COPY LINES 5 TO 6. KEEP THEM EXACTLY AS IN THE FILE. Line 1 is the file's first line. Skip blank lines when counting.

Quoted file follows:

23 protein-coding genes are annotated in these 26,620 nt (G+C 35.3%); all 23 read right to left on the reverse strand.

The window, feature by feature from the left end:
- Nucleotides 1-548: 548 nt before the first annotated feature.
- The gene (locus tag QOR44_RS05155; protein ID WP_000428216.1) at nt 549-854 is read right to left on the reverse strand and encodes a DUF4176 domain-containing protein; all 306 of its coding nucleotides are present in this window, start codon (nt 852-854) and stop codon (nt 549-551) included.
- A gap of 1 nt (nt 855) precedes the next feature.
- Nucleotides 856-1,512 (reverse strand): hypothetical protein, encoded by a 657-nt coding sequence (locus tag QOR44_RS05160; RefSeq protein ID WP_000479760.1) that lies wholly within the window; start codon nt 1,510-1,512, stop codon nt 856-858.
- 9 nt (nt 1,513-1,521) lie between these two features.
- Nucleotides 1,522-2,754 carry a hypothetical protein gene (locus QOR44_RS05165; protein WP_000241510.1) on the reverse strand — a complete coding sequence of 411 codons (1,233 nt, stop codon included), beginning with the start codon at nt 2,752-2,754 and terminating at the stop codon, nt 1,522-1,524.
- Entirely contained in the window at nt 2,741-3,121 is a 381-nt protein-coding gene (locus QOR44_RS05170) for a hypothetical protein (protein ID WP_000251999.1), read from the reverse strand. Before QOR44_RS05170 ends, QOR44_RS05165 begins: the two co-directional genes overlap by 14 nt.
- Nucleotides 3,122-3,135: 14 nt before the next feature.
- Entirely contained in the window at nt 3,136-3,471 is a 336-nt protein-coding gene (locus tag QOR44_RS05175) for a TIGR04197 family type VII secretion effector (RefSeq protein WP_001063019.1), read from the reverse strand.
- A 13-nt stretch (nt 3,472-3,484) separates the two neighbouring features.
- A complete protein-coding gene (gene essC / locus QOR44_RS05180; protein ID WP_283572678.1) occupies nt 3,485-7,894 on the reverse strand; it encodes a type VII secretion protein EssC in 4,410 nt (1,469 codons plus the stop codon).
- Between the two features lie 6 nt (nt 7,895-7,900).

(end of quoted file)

- A gap of 1 nt (nt 855) precedes the next feature.
- Nucleotides 856-1,512 (reverse strand): hypothetical protein, encoded by a 657-nt coding sequence (locus tag QOR44_RS05160; RefSeq protein ID WP_000479760.1) that lies wholly within the window; start codon nt 1,510-1,512, stop codon nt 856-858.